At this point don’t be afraid to fib a little. Tell her what she needs to hear to be calm. My folks both had dementia. Mom was mild and dad was pretty advanced when I got them in assisted living. For mom, recovering from a bad fall, THIS IS TILL YOU GET BETTER. Dad with little short term memory, MOM NEEDS YOU HERE TO HELP HER. Sometimes dad thought he was in the hospital, a hotel or on a job site. I leaned to go with whatever HIS reality was at any given moment.

After mom died dad went to memory care in the same facility. It was a very easy move.
Helpful Answer (8)
Reply to Windyridge

If your mother seems to be concerned about where she is after the move and still reads, consider writing her a letter or note telling her where she is and why. My mother has lived with me for more than 5 years but recently began waking from a night's sleep or a nap very anxious about not knowing where she is. I posted a note on the wall saying "You're in your bedroom at your daughter's house where you have been living for 5 years." I leave a night light on so she can see the note and the furnishings in the room, which include furniture, decorations, and photos from her home.
Helpful Answer (6)
Reply to TNtechie

You don’t.

When we attempt to “prepare” others for good or bad news, we are doing so with the belief that the recipient of the information will be able to USE what he or she is told to anticipate consequences and connect what has been described as in the future for whatever event or activity or change is being prepared for them.

If there is little or no ability to connect past, present, and future, there is no value to presenting it.

Stay in your mother’s present. As calmly as possible on your part, tell her on the day she will be expected in her new residence, that you want her to see a nice place where you have prepared a lovely room with some of her things so she can get some rest, have some company, and meet some people who will help her if she has any concerns or problems.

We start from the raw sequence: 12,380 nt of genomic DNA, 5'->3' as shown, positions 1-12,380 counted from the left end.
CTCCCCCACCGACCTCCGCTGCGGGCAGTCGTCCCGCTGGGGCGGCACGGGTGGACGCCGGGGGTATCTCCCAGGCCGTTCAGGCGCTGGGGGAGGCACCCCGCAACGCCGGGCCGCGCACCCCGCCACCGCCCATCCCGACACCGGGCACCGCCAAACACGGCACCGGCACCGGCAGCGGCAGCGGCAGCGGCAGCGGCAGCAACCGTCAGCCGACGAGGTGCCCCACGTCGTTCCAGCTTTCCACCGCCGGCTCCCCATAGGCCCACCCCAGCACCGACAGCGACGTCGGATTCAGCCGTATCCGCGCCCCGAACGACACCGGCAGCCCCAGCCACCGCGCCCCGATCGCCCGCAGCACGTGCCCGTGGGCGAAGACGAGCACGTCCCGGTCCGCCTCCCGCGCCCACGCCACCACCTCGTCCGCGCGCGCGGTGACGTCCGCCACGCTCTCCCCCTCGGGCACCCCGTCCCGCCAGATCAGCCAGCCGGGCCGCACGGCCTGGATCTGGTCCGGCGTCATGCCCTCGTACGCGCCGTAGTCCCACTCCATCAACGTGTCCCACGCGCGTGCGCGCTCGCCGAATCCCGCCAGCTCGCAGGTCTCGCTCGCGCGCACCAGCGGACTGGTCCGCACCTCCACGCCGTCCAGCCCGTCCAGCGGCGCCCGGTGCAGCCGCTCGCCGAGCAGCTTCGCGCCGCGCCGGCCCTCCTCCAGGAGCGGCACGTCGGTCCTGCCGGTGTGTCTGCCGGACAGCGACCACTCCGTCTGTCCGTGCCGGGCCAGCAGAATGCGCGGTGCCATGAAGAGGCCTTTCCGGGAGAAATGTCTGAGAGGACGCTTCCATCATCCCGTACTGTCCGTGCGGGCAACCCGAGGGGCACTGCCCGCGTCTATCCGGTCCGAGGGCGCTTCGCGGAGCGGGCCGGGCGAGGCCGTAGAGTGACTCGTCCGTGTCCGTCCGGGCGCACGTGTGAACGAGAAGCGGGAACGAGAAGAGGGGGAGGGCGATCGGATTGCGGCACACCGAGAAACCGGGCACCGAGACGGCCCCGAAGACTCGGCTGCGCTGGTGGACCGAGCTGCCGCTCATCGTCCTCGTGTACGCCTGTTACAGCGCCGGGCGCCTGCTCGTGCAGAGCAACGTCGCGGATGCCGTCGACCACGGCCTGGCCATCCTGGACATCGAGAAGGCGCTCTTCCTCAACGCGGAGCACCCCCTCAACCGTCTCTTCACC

Assuming that you and the other family who love her have chosen her new residence with the loving commitment that she will benefit from being cared for there, you will call when you get to the parking lot and tell the social service personnel or caregivers who will be welcoming her that “Mrs.——- is here. Could someone came and meet her? We are in the parking lot.”

Then all of you go inside, you give her kisses and hugs and tell her you’ll be back soon, and leave quietly as she is assisted by the MC staff.

Does it always go smoothly? No, but this type of departure is kinder and easier on her than for loving family to remain in hopes that she’ll immediately realize that what is happening is right for her.

The sooner she can allow the staff to care for her, the sooner she will begin to realize that she is in a safe and comfortable place, and that is the ultimate goal.

I took my LO by myself, with no other family members present. I trusted the staff to do their jobs. They did them well.

This may be the hardest, most painful task you will ever need to perform on her behalf. You will want to stay with her, come back the next day, be sure that every detail is perfect, but she will benefit from your calm, quiet departure. Be sure to find out how to contact the care staff, and for your own comfort, contact them the next day. They will tell you when they think she will benefit from a visit.

Trust that you have made the decision that needed to be made in the most loving and conscientious way possible. It will help you to begin the process of letting go.

Hopes that you have a peaceful and productive result in this difficult day.
Helpful Answer (14)
Reply to AnnReid
Loridf Jun 13, 2021
Thank you for your thoughtful answer.